The Church of Jesus Christ of Latter-day Saints teaches that each Mormon in good standing should tithe 10 percent of his or her income. The money goes right to church headquarters in Salt Lake City and then is distributed back to congregations around the world.
"That's written in stone, and preached from the pulpit," says Gordon Dahl, an economist at the University of California, San Diego, who is Mormon.
But while the church is very precise about that figure — 10 percent of income — it does not tell its members what income means.
"Which is really interesting to us economists, because we want to know how people define income," says Dahl.
As anyone who has ever done their taxes knows, figuring out what counts as income is harder than it sounds.
The IRS has hundreds of pages of rules about these things, but Dahl wanted to know how people think about money when only God is watching. He thought the IRS could actually learn from how Mormons make these decisions.
Studies have shown that people are more willing to pay taxes if they think taxes are fair. People who think someone else is getting special treatment are more likely to cheat.
Dahl theorized that if you know how people naturally think of income, you can craft the tax laws to better match people's motivations.
But first he had to get Mormons to tell their stories.
Tithing is a very personal act, and Dahl says people were unwilling to talk about how much money they sent in. So Dahl and his colleague Michael Ransom surveyed 1,200 Mormons and presented them with hypothetical questions about giving.
"Suppose your parents gave you $500 for Christmas," he told them. "Would you pay tithing on that money?"
That was a resounding yes among Mormons. Gifts of cash are definitely considered income.
What about a gift of a sofa worth $500? Not so much. Few Mormons said they would tithe on that.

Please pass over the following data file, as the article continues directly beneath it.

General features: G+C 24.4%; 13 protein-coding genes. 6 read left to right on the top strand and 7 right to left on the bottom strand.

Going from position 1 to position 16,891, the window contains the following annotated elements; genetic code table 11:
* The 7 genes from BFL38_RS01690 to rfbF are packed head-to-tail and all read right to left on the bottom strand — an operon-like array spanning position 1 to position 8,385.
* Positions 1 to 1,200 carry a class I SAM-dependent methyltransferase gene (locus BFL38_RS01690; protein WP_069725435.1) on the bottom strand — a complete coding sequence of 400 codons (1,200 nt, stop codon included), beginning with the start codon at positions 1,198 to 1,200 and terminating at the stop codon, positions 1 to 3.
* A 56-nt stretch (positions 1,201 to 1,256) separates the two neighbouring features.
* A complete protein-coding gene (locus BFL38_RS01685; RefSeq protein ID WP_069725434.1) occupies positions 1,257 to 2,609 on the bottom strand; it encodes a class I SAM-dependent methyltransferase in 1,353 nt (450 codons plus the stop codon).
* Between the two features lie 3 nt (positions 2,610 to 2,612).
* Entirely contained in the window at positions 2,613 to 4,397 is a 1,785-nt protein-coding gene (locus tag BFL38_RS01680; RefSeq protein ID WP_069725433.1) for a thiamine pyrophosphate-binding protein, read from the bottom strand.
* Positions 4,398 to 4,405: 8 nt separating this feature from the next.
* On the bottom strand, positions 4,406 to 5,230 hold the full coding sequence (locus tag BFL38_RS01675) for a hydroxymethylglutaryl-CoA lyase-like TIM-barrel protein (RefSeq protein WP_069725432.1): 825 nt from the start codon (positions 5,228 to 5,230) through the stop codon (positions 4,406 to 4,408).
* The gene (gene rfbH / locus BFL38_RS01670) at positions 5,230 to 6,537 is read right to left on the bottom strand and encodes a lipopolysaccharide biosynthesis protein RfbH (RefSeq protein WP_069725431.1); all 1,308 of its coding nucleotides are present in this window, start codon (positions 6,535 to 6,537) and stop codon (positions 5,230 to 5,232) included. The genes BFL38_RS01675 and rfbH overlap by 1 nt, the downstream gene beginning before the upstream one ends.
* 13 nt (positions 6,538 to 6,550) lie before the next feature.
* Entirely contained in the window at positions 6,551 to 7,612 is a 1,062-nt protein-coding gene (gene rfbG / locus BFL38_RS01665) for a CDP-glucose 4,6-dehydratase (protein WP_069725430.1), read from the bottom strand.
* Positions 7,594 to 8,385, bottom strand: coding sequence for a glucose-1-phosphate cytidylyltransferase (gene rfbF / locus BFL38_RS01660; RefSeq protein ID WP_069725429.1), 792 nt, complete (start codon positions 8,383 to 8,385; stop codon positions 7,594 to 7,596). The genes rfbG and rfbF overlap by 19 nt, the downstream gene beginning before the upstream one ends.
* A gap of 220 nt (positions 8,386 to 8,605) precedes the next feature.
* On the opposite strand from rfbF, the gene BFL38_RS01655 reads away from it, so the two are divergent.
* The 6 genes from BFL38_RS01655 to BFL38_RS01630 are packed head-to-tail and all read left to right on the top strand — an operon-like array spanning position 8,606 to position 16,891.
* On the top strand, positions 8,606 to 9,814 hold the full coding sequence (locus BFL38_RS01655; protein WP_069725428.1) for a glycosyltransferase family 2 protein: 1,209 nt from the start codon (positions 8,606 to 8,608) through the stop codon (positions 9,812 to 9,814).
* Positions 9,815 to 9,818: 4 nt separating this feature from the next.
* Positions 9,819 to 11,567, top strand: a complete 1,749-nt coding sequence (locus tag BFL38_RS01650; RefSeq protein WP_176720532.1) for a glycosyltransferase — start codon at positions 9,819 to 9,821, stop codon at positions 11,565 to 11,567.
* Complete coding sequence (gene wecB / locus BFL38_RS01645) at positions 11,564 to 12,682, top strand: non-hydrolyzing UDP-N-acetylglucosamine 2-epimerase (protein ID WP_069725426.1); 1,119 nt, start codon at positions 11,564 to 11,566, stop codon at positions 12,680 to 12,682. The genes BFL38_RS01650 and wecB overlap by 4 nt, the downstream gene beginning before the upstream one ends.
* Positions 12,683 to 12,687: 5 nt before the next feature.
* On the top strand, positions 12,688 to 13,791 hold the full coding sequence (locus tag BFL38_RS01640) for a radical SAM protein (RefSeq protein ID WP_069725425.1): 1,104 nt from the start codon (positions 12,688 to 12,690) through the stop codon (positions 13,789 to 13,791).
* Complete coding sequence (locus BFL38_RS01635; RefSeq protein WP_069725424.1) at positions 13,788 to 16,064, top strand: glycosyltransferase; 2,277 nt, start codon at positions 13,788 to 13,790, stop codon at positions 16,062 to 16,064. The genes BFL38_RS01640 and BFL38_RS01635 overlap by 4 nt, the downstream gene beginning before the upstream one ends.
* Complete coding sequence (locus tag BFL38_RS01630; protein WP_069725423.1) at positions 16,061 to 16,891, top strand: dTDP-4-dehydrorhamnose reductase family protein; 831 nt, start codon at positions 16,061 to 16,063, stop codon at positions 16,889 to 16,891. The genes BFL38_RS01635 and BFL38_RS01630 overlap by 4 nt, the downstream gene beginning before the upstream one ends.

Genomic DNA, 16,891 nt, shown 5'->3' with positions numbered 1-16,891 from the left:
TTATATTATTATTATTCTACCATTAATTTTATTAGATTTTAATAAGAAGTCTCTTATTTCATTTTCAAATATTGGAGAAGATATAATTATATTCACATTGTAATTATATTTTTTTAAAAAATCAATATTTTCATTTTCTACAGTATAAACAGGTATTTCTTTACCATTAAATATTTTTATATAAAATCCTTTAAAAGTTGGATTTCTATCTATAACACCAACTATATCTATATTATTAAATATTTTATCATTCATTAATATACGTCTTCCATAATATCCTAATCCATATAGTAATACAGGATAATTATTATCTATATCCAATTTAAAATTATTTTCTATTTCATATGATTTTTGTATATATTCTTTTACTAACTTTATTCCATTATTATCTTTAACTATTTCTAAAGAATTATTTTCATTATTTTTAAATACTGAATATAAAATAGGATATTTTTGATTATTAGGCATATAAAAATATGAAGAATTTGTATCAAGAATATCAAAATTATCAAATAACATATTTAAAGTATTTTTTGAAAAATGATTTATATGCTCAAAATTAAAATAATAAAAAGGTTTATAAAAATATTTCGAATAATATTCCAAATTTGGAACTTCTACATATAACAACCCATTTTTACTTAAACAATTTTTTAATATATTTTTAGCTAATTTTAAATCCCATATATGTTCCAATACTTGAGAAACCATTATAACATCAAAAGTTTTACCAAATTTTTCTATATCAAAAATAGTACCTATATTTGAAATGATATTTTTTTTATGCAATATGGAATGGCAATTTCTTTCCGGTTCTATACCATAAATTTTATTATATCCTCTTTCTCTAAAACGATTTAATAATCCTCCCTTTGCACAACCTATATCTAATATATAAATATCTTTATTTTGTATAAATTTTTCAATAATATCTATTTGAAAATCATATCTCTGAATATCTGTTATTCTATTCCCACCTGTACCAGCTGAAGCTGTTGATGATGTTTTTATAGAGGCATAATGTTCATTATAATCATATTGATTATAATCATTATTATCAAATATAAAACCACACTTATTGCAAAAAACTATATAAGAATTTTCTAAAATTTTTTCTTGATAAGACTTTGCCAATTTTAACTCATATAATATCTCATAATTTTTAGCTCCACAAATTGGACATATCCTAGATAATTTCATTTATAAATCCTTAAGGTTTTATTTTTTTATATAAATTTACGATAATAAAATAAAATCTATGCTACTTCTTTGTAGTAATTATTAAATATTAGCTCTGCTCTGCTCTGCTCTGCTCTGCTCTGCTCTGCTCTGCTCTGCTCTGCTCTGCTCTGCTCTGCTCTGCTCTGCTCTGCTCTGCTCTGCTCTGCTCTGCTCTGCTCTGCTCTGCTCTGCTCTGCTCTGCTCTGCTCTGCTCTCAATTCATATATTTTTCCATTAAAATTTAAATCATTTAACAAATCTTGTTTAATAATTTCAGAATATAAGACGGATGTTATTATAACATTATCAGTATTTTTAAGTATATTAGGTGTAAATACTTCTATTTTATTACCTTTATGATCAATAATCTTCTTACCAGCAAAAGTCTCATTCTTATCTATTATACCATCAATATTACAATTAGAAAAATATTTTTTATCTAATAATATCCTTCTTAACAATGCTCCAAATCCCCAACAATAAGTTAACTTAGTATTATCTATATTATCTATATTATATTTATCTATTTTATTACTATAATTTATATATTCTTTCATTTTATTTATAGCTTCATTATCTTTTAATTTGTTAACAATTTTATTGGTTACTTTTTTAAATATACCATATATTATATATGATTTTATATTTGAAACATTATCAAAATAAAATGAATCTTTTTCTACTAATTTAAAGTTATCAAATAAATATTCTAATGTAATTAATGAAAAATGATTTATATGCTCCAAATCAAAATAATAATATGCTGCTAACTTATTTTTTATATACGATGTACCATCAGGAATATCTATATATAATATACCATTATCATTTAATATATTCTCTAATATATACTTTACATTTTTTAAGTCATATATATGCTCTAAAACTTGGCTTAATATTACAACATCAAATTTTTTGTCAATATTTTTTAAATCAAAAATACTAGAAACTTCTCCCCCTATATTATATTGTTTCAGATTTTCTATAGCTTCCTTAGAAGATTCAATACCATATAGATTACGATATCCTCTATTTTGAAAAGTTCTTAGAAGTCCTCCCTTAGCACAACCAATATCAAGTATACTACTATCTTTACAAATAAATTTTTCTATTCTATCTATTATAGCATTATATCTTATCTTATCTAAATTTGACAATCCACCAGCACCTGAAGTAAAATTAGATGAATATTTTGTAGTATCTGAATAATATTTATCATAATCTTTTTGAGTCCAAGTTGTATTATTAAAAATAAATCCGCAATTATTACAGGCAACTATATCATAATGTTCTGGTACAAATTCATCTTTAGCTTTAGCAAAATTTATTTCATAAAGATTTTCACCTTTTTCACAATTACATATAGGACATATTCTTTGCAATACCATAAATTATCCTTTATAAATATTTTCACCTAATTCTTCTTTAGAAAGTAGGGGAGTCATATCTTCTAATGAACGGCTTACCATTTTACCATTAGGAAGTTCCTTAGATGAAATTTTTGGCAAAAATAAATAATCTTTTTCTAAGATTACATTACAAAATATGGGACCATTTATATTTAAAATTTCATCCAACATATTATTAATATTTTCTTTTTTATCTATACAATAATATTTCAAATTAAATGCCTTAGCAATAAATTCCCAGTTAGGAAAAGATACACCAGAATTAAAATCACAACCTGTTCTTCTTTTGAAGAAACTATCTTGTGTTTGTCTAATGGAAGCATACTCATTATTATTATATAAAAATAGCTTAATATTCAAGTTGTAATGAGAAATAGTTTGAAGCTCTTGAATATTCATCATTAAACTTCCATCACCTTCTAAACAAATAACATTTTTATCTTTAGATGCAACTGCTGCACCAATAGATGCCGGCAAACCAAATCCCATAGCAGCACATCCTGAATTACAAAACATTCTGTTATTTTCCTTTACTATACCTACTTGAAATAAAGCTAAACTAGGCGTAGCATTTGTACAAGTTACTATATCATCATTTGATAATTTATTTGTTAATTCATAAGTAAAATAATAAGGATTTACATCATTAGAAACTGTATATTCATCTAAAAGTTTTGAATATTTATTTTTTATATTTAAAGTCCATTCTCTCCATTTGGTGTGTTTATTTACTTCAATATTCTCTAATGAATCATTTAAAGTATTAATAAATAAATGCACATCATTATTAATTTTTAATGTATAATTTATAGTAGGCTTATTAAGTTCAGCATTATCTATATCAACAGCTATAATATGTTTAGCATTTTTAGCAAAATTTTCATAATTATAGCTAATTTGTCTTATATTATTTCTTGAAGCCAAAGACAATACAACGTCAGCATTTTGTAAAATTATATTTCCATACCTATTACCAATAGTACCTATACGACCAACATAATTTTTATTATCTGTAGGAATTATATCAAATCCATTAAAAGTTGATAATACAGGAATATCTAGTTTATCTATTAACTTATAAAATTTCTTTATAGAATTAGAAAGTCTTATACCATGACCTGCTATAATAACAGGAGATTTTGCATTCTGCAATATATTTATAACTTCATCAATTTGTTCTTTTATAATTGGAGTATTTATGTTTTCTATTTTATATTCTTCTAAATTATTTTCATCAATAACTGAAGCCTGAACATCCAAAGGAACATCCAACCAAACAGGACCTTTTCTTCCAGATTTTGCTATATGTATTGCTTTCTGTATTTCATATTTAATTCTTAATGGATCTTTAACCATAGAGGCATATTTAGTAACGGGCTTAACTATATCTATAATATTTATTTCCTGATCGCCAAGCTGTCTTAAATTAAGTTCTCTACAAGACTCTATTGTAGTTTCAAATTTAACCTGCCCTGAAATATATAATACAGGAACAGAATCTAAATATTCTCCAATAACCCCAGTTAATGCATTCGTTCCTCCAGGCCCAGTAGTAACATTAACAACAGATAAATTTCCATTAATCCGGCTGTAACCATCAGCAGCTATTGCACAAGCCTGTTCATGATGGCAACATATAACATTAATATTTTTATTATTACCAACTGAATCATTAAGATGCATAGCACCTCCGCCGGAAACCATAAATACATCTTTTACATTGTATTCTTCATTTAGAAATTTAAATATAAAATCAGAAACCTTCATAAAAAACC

What if you got a cash gift from someone you knew had already paid tithes on the money? The majority of Mormons in the study said they were happy to tithe on it again.
The concept of double tithing doesn't seem to upset Mormons the same way double taxation does. In fact, Dahl found that Mormons were willing to tithe on money that came out of a retirement account — even if they had already tithed 10 percent of it before they invested.
David Shapiro, a financial adviser in Littleton, Colo., says there is often a difference of opinion on these issues within Mormonism. In fact, Shapiro and his wife had different tithing styles when he got married.
He tithed on his gross, pretax income. His wife tithed on her net income — she took out taxes first, then tithed on the rest.
"Her logic was [that the] money I pay to the government isn't money in my pocket," Shapiro says. "So I shouldn't have to pay tithing on that"
Shapiro eventually convinced his wife to pay on the larger amount.
Dahl says he found that Mormons, in general, tended to adopt the more simple and generous definitions of income.
They would pay a full tithe on the profit when they sold a stock. Yet, if they dumped a stock for a loss, they wouldn't use the loss to offset and lower the income they tithed on. Unlike taxpayers, the Mormons in the study weren't big fans of taking deductions so they could send less money to the church.
"They're worried about being petty with God," Dahl says.
I asked a Mormon bishop in Salt Lake City if a few more rules defining income might make tithing easier on Mormons or bring in more money for the church. He said all this soul-searching about what you owe God is kind of the point.